Chicago Sun-Times
with sports reporters Daryl Van Schouwen and Chris De Luca

The 'Crew' can celebrate - Santos makes the Sox 25-man roster

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sro2.jpgGLENDALE, Ariz. - The old dance crew would have been proud.
Everyone else associated with shortstop-turned-reliever Sergio Santos sure was on Tuesday, as the 26-year-old finally captured his eight-year dream of making a big-league team, and did so on the path less traveled.
The right-hander, selected by Arizona in the first-round of the 2002 draft as an infielder, stopped relying on his glove and bat less than a year ago, and put his stock in his arm, switching to pitching.
It proved to be a good decision, as he was told before the Cactus League game against Oakland that he had made the 25-man roster and would join the Sox bullpen.
Santos was called into the office, and awaiting him were manager Ozzie Guillen, general manager Ken Williams and pitching coach Don Cooper. Admittedly, he didn't know what he was going to be told.
"In this sport, you never know what can happen,'' Santos said. "[Williams] told me I'll be on my way to Chicago. And it was like, 'Ok, we are finally doing it.' ''
Not bad for a guy that back in high school was a member of a break-dancing crew and went by the name "Mr. Wizard.''
As far as the rest of the Sox roster, the club announced that outfielder Alejandro De Aza, right-handed pitcher Daniel Hudson and infielder were headed to Class AAA Charlotte, while pitchers Greg Aquino, Charlie Leesman and Erick Threets, as well as catcher Donny Lucy were reassigned to minor-league camp.
"They just told me be ready,'' Hudson said of his morning meeting with The Turk. "If something happens tomorrow, I could be the guy. Just go work hard, come up whenever I can, help win a championship.''
As tough as the final cut-day usually is for manager Ozzie Guillen, he did say afterward that there weren't many decisions to be made in this latest camp.
"Yeah, I think this year was easier,'' Guillen explained. "The tough decision was between Nix and Lillibridge about what one we were going to pick.
"It's not easy when you're going to send somebody down and you don't have any space for them, not because they didn't do the job. But the people we sent down last, they did a great job for us in spring training. They came ready to work and impressed a lot of people. That's the reason they were the last guys to get sent down.''
Both Nix and Santos were also helped out by the fact they were both out of options. At the end of the day, that will give them the benefit of the doubt with all things being equal. Nix, however, also feels that going through the 2009 season as a reserve also factored in.
"Last year was the first time I've ever done a role like that before and I feel like I transitioned into it pretty smoothly,'' Nix said. "I never stepped onto the field after not playing for a bit and felt like it was foreign ground, so I felt like I did a good job staying ready.''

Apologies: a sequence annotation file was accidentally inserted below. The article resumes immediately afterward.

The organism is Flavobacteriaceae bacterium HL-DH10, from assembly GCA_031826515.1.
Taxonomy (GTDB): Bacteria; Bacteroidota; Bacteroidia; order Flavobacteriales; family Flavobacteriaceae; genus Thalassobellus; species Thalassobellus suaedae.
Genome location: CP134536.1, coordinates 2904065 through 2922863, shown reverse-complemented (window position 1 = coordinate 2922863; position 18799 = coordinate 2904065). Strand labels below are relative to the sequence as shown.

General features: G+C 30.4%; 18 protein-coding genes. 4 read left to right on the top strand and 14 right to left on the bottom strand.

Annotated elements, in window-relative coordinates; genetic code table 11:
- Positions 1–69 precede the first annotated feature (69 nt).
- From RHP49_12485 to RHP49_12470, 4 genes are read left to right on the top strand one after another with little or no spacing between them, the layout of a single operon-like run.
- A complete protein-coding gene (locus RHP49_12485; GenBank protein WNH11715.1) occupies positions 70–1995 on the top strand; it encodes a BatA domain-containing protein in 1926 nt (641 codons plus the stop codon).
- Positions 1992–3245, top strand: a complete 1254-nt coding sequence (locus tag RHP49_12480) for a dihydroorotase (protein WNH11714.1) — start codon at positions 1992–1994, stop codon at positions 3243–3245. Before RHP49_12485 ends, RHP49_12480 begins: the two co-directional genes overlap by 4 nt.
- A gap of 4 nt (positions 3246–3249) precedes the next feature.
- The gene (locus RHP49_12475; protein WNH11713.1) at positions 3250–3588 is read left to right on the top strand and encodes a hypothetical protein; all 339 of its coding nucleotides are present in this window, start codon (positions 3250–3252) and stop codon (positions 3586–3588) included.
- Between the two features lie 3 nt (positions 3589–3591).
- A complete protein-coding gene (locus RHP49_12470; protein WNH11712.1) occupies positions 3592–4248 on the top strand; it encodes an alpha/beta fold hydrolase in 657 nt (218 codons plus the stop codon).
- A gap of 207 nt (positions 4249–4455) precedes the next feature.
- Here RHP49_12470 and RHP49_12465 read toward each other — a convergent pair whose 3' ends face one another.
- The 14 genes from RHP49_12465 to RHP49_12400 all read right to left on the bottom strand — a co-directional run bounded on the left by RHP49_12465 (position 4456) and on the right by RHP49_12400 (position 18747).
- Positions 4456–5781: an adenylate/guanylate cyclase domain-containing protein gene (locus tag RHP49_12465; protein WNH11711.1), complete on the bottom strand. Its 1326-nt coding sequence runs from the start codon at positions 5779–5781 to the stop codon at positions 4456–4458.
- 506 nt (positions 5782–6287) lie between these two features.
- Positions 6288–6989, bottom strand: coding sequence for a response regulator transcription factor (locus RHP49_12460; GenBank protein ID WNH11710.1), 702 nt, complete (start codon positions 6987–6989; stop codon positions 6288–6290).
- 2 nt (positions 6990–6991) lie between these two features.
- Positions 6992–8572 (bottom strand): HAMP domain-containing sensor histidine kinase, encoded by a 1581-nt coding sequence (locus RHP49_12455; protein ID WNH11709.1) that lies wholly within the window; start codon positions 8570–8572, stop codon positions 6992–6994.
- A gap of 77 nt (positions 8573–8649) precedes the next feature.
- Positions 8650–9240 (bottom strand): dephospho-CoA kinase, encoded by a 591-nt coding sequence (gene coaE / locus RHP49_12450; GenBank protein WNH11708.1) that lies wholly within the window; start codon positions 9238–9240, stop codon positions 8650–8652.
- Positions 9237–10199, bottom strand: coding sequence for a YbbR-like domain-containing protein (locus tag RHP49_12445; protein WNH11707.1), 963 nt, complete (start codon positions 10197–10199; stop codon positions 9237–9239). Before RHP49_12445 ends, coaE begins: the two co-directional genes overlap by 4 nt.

It's Santos that is the story of camp, however, especially when his entire journey is taken into consideration. No wonder he was on the phone with members of his family for a good 30 minutes, and very emotional.
"I talked to him and said, 'Santos, you don't have one year of pitching. You've only had a few months pitching. I think the reason we keep you is because we know you can help us win games. This is not the Instructional League, this is not a development situation. Our job is to try to win this division, try to win everything. Don't feel like we kept you because we didn't have any choice. I think you earned it,' '' Guillen said. "He pitched very, very well and that's the reason he's here.''
Now, it's Santos' goal to stay.
"The sky is definitely the limit,'' Santos said. "I will try to be the best I can. I set really high goals for myself.''
And as far as getting a hold of the old dance crew and letting them in on the good news? They may have to wait.
"I haven't been able to get a hold of any of them,'' he said laughing. "Maybe I'll come up with some routines. I'm sure they are doing back-flips.''

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The story of Sergio Santos making the White Sox 25-man roster to start the 2010 season is a remarkable one. However, as they say, "the proof is in the pudding." If Santos can get hitters out at this level, and if Ozzie can stay patient with his young pitcher when he doesn't, it could wind up as one of the Cinderella stories of the 2010 season. I will be discouraging if Santos becomes the south-side version of David Patton, kept on the 25-man for the organization to save face (while getting very few, often insignificant innings). I wish Santos and the White Sox the best of luck, with the noted exceptions of inter-league games against the Cubs.

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This page contains a single entry by Joe Cowley published on March 30, 2010 4:24 PM.

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